Bollinger Bands are a technical indicator developed by John Bollinger. They represent the volatility in prices of a security in chart form. They are very useful to technical analysts or a trader. The later use Bollinger Bands trading strategy to predict future price moves in a security or stock.
Bollinger Bands consist of 3 components –
– An Upper Band
– A Lower Band
– A Middle Simple Moving Average graph line
Talking about Bollinger Bands settings , by default, the simple moving average (SMA) Period is usually 20 days. However, some other charting software may have the setup with 14 days or 21 days also. You may adjust that according to your requirement, anyways.
The Upper and Lower Bands are placed 2 Standard Deviation (SD) above and below the SMA. SD represents the dispersion of values from the mean. As per statistical rules, 2 SD covers 95% of data. So 95% of data is covered between both of these Bands.
Interpreting The Bollinger Bands
If you see a technical chart for any security with Bollinger Bands drawn on it, You would find that the prices keep oscillating between two extremes. These are the upper and lower bands.
After touching the upper band, the prices start falling and after touching the lower band, the prices start rising.
These extremes of upper and lower bands also reflect the overbought and oversold market situations. Prices of a security at upper band are in overbought situation.
From overbought zones, they are expected to correct or fall in near future. Similarly, at lower band, the security is in oversold zone and likely to see buying at lower levels in future.
We talked above that Bollinger Bands show the volatility in prices. When the prices show high volatility, the Bands become wider ; when there is low volatility, the Bands come closer and become narrow.
Narrow Bollinger Bands are indicative of impending big move in security prices in coming days. This is also indicative of a trend reversal in security prices. So volatility is expected to rise. Likewise, for wider Bollinger Bands, the high volatility is expected to calm down.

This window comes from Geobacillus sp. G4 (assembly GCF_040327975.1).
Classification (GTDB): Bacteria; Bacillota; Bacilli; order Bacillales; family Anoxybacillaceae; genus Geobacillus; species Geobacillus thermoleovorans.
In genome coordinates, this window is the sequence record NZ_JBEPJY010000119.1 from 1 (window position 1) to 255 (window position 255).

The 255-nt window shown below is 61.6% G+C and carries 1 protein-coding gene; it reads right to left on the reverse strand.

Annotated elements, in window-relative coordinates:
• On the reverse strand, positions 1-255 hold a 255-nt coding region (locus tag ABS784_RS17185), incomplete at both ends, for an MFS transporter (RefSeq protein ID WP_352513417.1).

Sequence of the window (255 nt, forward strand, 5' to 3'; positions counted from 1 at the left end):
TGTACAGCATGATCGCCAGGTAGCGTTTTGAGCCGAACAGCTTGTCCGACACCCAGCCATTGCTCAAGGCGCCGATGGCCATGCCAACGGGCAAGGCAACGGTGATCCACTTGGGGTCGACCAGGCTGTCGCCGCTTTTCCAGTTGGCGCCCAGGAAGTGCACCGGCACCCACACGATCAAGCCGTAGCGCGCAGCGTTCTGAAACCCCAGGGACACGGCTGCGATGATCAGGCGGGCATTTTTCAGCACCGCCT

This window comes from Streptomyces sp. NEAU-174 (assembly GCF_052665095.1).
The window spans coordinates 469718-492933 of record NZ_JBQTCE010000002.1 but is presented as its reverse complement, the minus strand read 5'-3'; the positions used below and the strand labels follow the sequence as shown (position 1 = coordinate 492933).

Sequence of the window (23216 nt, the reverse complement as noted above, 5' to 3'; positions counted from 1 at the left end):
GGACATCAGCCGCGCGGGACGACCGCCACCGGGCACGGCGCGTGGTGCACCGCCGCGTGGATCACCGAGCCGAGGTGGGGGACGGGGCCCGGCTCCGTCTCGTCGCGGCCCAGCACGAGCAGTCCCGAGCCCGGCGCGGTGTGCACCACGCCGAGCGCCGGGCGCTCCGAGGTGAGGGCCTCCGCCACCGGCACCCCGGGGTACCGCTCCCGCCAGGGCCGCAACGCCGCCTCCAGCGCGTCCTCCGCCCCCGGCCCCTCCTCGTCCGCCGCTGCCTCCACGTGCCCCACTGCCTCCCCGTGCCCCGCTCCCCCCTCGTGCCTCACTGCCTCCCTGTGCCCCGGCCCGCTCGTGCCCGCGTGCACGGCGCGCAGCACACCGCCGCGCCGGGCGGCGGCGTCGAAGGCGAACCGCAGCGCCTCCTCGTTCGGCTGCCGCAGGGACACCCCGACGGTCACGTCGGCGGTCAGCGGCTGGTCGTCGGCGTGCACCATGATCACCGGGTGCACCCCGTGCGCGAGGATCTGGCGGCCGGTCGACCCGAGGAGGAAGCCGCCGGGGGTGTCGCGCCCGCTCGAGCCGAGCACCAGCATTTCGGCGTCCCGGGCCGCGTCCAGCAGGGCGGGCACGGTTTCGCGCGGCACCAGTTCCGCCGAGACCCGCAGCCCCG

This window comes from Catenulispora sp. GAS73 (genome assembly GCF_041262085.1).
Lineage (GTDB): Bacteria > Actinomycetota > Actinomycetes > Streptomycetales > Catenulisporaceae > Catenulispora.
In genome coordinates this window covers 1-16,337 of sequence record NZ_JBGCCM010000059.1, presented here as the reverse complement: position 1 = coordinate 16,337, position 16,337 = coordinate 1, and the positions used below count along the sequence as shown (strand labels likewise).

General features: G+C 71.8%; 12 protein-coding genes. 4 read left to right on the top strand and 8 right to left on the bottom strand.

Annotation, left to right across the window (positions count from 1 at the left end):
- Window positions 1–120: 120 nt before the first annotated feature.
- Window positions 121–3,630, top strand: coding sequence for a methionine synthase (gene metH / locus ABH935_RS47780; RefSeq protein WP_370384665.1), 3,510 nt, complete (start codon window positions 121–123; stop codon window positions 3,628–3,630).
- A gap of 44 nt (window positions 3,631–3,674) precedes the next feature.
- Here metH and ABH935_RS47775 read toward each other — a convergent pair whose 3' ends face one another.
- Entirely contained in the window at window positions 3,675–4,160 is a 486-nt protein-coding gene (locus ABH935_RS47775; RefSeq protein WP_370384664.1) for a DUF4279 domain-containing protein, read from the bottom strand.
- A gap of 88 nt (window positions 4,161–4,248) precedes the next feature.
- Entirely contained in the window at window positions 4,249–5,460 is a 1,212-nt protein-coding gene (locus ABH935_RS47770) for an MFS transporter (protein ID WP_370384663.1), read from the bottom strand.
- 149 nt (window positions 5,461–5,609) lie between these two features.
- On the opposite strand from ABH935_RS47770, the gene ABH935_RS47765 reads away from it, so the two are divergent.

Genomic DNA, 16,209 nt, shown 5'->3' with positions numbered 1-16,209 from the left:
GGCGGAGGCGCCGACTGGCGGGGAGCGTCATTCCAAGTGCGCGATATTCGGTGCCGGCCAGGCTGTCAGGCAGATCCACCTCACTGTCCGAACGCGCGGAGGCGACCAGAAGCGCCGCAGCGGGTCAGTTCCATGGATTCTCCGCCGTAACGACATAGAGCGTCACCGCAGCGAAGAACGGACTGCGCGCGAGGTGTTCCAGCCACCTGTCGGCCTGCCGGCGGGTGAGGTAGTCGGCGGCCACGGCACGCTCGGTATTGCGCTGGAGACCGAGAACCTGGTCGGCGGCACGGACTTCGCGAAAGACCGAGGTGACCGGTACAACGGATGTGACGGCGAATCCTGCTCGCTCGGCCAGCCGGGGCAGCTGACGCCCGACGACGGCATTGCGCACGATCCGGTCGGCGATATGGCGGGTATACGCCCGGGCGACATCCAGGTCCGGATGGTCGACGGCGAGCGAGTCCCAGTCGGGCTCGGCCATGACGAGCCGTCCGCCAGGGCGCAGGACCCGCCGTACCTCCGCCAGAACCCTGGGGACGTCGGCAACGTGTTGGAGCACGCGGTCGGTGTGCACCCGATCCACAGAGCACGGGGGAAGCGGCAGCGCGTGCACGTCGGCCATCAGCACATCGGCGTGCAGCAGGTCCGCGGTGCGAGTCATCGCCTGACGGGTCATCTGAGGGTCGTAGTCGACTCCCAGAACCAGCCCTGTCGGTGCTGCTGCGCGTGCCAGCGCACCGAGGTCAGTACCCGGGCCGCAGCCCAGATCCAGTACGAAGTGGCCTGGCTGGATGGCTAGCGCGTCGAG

This property of Bollinger Bands may be useful to Options Traders. They may choose to sell Options when Bollinger Bands are wider, expecting volatility to come down. Consequently the Option Premiums also fall with volatility. They would buy back those Options at lower prices to earn profits.
On the other hand, when Bollinger Bands are narrow, they may choose to buy Options. With low volatility, the Option Premiums are low and hence options are less costly to buy.
When volatility rises, along with rise in underlying price, the increase in Premiums is comparatively more. Hence Options are more profitable to sell then.
Bollinger Bands Trading : Stop Loss and Target Price
We see that prices keep touching upper and lower bands of Bollinger Bands. Prices have the tendency to stay between those Bands. Even if prices shoot above or below those Bands on any trading day, they try to come back again inside the Bands.
Traders usually use this feature of Bollinger Bands to take trading decisions. When the prices touch the upper band and the band shows downward move, it is time to go short or sell the security.
Target Price for the short position is price corresponding to the lower band. Short position is closed when the prices hit the lower band. Some traders like to go short when the price fall below the Simple Moving Average Line and take profits when price moves to lower band.
On the other hand, when the prices are trading at lower band and the later shows a turn towards upside, the traders may take the opportunity to go long or buy the shares.
Your Target Price is the upper band. The position is closed when prices hit upper band. Some traders take long position only when the prices has moved above the Simple Moving Average Line.
It is worth mentioning here that like all other technical indicators, the Bollinger Bands also should be used in conjunction with other indicators showing overbought and oversold conditions like Stochastic and Relative Strength Index (RSI).